If this notion is a correct reflection of today’s youth and its needs and wants, there are some challenges for businesses which want to reach teenagers via social media. The challenge will be either to create this novel social medium, or to cover an old one with new-looking sheets, so it can convince the hungry eyes of the pubescent masses. This is a rather demanding challenge, and depends on the craftiness of the minds in your business. It is a matter of creativeness, and it is not easy to give advice on how to be creative (although there are people who work on that, I am sure). So, apart from novelty, there are other aspects which need to be thought of. If your business wants to reach teenagers, you also have to mind some basic steps, which are well explained in the article Users of the world, unite! The challenges and opportunities of Social Media by Andreas M. Kaplan and Michael Haenlein (http://www.sciencedirect.com/science/article/pii/S0007681309001232). I want to highlight some of them, in order to allow you a deeper insight into the challenges awaiting you or fellow pursuer of medial success.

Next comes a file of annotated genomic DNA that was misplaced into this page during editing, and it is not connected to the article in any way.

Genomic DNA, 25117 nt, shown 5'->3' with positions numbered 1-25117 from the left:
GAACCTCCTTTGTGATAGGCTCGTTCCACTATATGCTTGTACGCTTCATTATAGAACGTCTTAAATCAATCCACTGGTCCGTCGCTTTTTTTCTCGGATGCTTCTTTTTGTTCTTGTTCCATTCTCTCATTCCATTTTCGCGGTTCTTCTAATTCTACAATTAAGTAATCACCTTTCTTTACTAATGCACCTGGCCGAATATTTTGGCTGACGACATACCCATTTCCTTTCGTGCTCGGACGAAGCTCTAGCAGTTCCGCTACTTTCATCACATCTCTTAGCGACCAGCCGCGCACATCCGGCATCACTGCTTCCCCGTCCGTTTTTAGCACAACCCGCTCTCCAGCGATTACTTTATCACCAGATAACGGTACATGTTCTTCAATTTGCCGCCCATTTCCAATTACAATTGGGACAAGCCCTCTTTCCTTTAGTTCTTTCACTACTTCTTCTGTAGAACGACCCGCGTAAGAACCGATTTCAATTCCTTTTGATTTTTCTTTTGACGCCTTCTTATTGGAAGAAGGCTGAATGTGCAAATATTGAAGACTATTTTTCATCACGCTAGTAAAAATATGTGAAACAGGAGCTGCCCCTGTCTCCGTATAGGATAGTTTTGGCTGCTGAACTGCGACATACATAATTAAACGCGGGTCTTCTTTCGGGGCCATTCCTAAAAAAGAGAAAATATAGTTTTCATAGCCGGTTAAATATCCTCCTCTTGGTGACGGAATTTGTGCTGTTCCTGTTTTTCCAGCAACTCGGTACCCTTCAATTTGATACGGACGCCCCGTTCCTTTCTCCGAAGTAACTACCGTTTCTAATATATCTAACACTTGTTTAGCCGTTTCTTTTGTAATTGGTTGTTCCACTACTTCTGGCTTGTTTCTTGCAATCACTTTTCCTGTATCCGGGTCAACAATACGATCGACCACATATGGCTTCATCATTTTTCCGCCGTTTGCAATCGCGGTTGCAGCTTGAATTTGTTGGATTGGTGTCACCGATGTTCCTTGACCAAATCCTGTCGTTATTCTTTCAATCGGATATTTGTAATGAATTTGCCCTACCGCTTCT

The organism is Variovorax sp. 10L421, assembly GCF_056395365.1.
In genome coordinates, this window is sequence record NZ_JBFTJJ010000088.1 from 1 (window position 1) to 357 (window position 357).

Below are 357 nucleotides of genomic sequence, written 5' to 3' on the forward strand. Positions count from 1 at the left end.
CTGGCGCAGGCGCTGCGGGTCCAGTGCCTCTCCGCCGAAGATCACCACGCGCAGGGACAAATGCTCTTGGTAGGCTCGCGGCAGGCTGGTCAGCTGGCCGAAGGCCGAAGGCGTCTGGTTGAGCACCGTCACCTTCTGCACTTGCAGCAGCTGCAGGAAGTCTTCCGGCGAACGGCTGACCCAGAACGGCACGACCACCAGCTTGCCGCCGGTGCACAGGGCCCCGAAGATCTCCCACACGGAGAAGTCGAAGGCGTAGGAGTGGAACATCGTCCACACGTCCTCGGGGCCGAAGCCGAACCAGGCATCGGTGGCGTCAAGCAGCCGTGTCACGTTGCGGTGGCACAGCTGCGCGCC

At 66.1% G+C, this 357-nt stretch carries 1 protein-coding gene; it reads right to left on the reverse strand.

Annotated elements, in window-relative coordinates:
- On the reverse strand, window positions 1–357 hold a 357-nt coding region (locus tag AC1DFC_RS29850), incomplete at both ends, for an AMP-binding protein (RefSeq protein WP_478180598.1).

Kaplan and Haenlein stress that it is essential to choose your social media application after thorough consideration, as participating in too many opportunities simply takes time which could be used more effectively. You should also define your target group and find the right application speaking to them (Kaplan & Haenlein). This is a core issue in the context of the question characterizing this post: What is required of businesses that want to reach today’s youth? At first, your business has to identify who exactly it wishes to talk to. Then, you have to determine which application(s) suits this purpose best. Kaplan and Haenlein point out two different approaches for the next step: Your business can either choose an existent application or create a new one. If you decide to use more than one medium, you should be aware that activity alignment is important, because otherwise your audience will be confronted with different messages via different channels. Confusion and ambiguity harm the overall signal you want to send.

Another good advice from Kaplan and Haenlein: Dare to use traditional media as well as social media, and, once again, watch out to keep the message clear. If you think you can use television, for example, to fuel your success, then do so. But make sure that your different applications of media and the content they convey match and support your goal.